Debugging a GetSessionToken issue

When the sts.getSessionToken() request returns the "AccessDenied - Cannot call GetSessionToken with session credentials" error, it indicates that we are trying to use temporary credentials to obtain another set of temporary credentials.

1. The situation

I wanted to connect an EC2 instance to Mongo Atlas when I received the following error message:

AccessDenied: Cannot call GetSessionToken with session credentials

My EC2 instance had an instance role attached, which I added to the database users in Mongo Atlas.

What could have happened?

2. Explanation

The error message indicates that I wanted to get temporary credentials using another set of temporary credentials.

Mongo Atlas supports passwordless authentication using AWS IAM. The Mongo driver will read the temporary credentials (access key id, secret access key and session token) from the EC2 metadata.

My idea of using the instance role’s temporary credentials was correct. But somewhere deep in the code, where the database connection gets set up, we called the GetSessionToken STS API endpoint to receive temporary credentials in certain situations.

3. The solution

The GetSessionToken API endpoint returns temporary credentials for AWS accounts or IAM users.

An EC2 instance role, similarly to a Lambda execution role or an ECS Task role, already works with temporary credentials. None of them are an AWS account or an IAM user.

When I want to test my application from my laptop, I might use my own AWS user credentials.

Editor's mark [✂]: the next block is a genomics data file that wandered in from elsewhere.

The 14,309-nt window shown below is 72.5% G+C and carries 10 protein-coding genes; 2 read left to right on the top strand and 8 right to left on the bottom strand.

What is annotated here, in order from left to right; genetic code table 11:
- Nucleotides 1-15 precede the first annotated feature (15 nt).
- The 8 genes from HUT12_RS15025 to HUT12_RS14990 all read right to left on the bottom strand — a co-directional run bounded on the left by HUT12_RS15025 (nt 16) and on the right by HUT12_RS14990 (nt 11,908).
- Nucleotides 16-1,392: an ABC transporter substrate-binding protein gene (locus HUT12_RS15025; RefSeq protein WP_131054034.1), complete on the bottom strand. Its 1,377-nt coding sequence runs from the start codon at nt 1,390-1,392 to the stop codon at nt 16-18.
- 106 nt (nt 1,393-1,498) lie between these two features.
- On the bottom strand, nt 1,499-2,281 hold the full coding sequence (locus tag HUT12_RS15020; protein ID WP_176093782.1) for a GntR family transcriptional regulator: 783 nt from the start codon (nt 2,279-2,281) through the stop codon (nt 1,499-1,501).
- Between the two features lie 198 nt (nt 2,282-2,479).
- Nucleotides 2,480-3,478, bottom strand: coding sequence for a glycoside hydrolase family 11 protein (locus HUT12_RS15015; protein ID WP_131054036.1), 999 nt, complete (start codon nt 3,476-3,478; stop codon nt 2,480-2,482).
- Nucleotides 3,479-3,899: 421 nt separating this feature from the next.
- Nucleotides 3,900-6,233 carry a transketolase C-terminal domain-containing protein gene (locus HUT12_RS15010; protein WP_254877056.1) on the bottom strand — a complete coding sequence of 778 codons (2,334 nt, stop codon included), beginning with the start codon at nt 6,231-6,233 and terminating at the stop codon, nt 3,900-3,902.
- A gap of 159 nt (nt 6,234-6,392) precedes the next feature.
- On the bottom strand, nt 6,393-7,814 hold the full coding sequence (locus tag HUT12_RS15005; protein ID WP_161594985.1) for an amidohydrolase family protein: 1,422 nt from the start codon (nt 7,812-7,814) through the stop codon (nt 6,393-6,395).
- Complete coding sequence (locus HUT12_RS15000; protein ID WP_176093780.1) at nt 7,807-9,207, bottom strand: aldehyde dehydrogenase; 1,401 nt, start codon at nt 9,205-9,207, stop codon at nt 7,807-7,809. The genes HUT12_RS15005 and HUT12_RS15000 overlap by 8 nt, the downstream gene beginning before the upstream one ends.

Users have long-term credentials (an access key id and a secret access key), so calling the GetSessionToken endpoint and adding the temporary credentials to the database connection string is a great way to reduce the attack surface.

But in the case of an EC2 instance, the temporary credentials are already present, and we can call Atlas with them straight away. We don’t need to get another set of credentials.

4. About GetSessionToken

We must call the GetSessionToken operation with long-term credentials. In theory, both the root user and an IAM user can invoke the endpoint, although it’s a bad practice to use the root user for everyday operations.

The endpoint returns a set of temporary credentials containing an access key id, secret access key, and session token. We can use these credentials in operations that require multi-factor authentication or connecting to a database in a passwordless way.

In most cases, we want to use temporary credentials in our applications to connect to the database or other AWS services.

The request to GetSessionToken can have a DurationSeconds parameter that specifies how long the credentials should remain valid. The length of the user sessions can vary between 15 minutes and three days, with 12 hours being the default.

But we cannot call any STS API endpoints with the credentials provided by GetSessionToken, except AssumeRole and GetCallerIdentity. It means that we are not allowed to invoke, for example, GetSessionToken again with the credentials the endpoint has already provided.

5. Conclusion

The AccessDenied: Cannot call GetSessionToken with session credentials error message shows that we invoked the STS endpoint with a set of temporary credentials. The operation doesn’t allow this call.

The solution is either call GetSessionToken with long-term credentials (an IAM user) or remove the additional temporary credentials call from the workflow.

The application’s role should be sufficient for the successful connection, given the credentials have the relevant permissions.

6. Further reading

GetSessionToken - API documentation